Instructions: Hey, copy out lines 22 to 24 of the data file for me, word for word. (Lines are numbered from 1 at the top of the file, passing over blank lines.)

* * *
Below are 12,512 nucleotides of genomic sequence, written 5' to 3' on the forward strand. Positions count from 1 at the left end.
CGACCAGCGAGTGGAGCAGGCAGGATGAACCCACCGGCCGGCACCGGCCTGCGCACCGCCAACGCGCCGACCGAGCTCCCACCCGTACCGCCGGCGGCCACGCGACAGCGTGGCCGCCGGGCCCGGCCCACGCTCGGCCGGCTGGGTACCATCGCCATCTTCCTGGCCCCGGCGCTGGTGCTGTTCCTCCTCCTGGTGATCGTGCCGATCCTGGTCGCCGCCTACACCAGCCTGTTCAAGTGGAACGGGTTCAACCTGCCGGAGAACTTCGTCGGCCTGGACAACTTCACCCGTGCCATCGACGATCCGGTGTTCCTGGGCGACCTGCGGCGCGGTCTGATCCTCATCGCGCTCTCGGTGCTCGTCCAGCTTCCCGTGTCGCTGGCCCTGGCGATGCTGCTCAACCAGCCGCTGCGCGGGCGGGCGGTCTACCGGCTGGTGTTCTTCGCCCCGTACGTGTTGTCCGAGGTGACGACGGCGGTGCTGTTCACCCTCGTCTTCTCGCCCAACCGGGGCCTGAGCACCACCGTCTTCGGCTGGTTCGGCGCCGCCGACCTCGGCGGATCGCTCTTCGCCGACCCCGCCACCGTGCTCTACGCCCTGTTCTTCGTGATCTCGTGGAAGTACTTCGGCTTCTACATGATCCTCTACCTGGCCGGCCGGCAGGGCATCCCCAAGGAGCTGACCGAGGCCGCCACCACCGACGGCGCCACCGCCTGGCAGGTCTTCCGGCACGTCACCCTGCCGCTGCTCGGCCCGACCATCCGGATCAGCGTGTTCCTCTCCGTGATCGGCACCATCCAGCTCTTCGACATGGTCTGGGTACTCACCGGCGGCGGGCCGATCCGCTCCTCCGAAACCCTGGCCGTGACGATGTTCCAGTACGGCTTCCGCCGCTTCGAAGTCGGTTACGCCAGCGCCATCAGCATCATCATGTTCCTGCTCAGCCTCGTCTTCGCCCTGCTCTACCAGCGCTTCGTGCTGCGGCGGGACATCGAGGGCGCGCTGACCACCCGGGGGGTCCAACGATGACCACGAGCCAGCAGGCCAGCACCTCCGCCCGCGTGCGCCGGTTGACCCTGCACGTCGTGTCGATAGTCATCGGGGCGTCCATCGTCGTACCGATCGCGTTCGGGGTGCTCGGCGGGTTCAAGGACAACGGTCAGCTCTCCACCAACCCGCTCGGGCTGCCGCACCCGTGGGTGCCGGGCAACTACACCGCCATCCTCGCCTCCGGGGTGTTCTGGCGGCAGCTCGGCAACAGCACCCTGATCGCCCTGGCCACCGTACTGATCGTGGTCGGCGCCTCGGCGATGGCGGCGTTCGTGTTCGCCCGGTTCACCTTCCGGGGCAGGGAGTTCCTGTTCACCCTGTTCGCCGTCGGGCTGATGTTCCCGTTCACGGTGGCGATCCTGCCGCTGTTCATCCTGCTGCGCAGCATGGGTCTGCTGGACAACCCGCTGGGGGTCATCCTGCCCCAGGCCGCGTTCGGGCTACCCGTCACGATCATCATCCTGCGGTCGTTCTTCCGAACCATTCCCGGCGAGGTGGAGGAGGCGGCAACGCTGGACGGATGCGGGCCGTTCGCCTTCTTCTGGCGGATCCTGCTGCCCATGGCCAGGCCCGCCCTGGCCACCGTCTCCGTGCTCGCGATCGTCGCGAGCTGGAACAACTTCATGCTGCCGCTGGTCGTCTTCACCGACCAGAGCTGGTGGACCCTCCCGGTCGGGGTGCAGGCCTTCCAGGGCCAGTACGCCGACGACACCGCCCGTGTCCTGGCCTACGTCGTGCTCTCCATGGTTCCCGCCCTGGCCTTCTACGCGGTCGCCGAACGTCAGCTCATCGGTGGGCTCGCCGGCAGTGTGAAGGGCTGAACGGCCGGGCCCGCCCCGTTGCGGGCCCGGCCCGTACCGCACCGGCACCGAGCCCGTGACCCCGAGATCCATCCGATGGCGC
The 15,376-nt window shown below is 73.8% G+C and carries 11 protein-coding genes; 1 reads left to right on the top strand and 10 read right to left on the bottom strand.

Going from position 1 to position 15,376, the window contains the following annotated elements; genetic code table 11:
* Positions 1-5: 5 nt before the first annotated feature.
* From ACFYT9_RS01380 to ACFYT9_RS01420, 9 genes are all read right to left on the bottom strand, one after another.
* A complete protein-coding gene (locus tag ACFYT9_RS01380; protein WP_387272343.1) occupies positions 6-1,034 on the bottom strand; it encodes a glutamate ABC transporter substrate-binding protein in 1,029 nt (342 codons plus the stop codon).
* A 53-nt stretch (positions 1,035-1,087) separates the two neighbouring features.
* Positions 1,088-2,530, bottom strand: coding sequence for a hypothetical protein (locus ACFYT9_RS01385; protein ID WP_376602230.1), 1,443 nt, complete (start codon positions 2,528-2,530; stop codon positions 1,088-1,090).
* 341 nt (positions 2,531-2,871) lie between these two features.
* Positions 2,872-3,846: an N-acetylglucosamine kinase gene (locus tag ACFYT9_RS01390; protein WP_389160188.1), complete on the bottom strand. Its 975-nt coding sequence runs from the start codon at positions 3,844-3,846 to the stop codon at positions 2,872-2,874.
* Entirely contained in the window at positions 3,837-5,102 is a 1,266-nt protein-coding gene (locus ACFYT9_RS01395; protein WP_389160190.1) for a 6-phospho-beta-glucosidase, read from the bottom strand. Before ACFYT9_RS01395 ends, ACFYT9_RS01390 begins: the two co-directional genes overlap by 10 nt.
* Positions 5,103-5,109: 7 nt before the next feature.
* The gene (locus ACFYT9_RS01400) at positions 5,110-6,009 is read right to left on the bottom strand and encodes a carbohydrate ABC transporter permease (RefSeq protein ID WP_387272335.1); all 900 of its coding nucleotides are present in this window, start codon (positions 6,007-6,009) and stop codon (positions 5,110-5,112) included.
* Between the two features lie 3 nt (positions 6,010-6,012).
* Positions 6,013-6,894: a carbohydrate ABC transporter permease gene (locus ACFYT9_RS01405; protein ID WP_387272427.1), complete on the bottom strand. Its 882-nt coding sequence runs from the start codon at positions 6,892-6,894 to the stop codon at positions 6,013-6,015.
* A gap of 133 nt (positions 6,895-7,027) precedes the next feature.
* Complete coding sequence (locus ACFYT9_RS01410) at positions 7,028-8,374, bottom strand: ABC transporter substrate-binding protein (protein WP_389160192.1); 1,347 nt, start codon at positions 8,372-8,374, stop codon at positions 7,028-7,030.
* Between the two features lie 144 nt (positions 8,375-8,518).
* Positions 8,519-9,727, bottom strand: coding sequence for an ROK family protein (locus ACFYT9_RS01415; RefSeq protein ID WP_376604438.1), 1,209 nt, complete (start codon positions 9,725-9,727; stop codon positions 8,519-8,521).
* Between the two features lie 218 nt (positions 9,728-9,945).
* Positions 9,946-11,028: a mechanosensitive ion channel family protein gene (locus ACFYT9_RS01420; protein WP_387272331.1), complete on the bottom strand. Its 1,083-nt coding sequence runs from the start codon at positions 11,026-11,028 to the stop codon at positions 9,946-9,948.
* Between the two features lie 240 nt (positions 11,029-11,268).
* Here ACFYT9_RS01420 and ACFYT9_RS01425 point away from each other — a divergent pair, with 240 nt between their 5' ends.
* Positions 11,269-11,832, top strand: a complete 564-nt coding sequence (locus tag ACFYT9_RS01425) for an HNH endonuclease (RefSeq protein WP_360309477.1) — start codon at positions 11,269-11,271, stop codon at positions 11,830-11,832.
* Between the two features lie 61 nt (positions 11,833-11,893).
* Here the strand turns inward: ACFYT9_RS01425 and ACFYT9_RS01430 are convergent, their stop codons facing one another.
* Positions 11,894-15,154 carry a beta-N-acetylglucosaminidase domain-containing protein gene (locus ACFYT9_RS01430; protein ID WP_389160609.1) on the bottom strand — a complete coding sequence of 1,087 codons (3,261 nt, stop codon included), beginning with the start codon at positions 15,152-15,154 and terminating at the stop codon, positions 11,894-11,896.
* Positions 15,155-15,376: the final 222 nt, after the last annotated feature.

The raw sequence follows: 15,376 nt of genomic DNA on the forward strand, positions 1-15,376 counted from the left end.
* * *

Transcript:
* Positions 9,946-11,028: a mechanosensitive ion channel family protein gene (locus ACFYT9_RS01420; protein WP_387272331.1), complete on the bottom strand. Its 1,083-nt coding sequence runs from the start codon at positions 11,026-11,028 to the stop codon at positions 9,946-9,948.
* Between the two features lie 240 nt (positions 11,029-11,268).
* Here ACFYT9_RS01420 and ACFYT9_RS01425 point away from each other — a divergent pair, with 240 nt between their 5' ends.